The way forward for fintech startups

Future success will require resilience, and Lazarow suggests it also requires a new playbook, something he explores in his recently published book : Out-Innovate: How Global Entrepreneurs – from Delhi to Detroit – Are Rewriting the Rules of Silicon Valley (HBR Press).

As he points out, it is vital that startups get it right this time round, especially as entrepreneurship is “the largest force of job growth globally.” In a positive way, this is a good time to rethink how to be an entrepreneur, rather than follow the old routes, because it’s a good time to act for success and join the startup movement.

Can AI reduce the world’s food waste?

Here is a shocking statement: “We waste 1.6 billion tons of food every year while 25 million starve and another billion are malnourished.” It should make us all pause to consider.

However, as John Koetsier writes, there is a Berlin startup with a possible AI solution to the complex problem of food waste.

It is a complicated situation because of the vast numbers of farmers involved in the global supply chain. As Koetsier says, “Tens of millions of farms feed millions of grocery stores and restaurants, which in turn supply almost eight billion people their daily food.” Add to that the transport companies, wholesalers, distributors, processors, and delivery companies and you have a massive web that needs to communicate effectively, and it has to do its best to preserve perishable products. And that is what startup company SPRK.global, is trying to fix.

The company was among eight winners of the Extreme Tech Challenge. Some 2,400 entrants sought to deliver solutions to global challenges and SPRK got the judge’s approval. Its goal is to “use AI to understand the flow of food and reduce waste.” Its theory is that this should stop over-production of food and reduce hunger at the same time.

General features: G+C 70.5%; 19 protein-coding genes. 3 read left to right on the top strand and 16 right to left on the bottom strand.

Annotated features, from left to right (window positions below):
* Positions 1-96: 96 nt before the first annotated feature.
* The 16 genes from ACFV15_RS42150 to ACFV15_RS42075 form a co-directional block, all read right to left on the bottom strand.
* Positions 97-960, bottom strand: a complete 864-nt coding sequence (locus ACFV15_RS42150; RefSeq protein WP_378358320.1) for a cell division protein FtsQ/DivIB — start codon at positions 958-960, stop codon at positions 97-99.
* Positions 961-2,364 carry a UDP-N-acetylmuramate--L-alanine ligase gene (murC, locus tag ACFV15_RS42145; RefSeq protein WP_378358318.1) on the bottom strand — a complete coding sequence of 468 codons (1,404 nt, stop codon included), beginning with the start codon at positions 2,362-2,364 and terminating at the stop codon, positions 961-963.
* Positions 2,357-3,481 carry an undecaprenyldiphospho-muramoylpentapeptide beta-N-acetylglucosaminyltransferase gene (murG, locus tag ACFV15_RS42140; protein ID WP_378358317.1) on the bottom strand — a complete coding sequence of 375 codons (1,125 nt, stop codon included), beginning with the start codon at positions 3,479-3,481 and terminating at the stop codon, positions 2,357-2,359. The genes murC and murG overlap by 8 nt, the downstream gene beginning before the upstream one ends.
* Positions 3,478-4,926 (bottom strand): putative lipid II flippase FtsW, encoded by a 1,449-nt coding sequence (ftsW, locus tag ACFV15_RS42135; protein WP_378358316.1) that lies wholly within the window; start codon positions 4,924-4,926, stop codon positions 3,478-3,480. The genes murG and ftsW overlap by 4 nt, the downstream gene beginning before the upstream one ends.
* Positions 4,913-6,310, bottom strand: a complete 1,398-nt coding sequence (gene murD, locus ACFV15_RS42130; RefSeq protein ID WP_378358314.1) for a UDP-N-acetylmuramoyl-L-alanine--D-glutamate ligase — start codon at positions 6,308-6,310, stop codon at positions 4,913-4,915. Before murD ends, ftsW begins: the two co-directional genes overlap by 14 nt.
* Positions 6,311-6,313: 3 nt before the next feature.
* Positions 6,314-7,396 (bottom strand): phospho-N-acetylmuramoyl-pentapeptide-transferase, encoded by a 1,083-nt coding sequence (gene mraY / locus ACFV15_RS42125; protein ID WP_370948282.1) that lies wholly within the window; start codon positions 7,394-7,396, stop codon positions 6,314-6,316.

SPRK’s CEOAlexander Piutti told Koetsier: ““Half of the food that gets produced gets wasted sooner or later. Once you move into understanding patterns — why there are food waste cases — you understand these patterns and see they come in a regular fashion … we can move from reactive to proactive, to anticipating, to predicting with a certain probability.”

Food waste is also an environmental problem. Overproduction uses resources like fuel, water, fertilizer and it increases greenhouse gas emissions, because when you waste food it goes to landfill and it emits more CO2.

How can AI fix food waste?

First it has to understand the supply chains and food economics. Oversupply is likely to be given to NGOs and food banks rather than competitors, and SPRK has to take account of this in the rules for its AI system. “Once we have these rules, we can inject them into the technology,” Piutti says. “The technology takes over … and matching between oversupply and demand … becomes more intelligent over time.”

It is starting with the foodbanks, which are typically low-tech. SPRK is building software for food banks that they can use to manage their own operations as well as collaborate with others, sharing being the key aim here. Piutti also says the software will give food banks better ways to access food at lower prices.

He said of the food banks: “They purchase food in a very normal fashion, they don’t get discounts. If we can connect the dots conceptually and say like, well, what if we distributed this food oversupply to the folks in need … they become a volume partner.” He says AI software can manage all this and save NGOs around 50% of the money they spend and reduce food waste at the same time.

As for SPRK, its CEO said, “Our vision is a world without food waste where everyone — including future generations — have enough to eat and thrive.” It’s an admirable goal!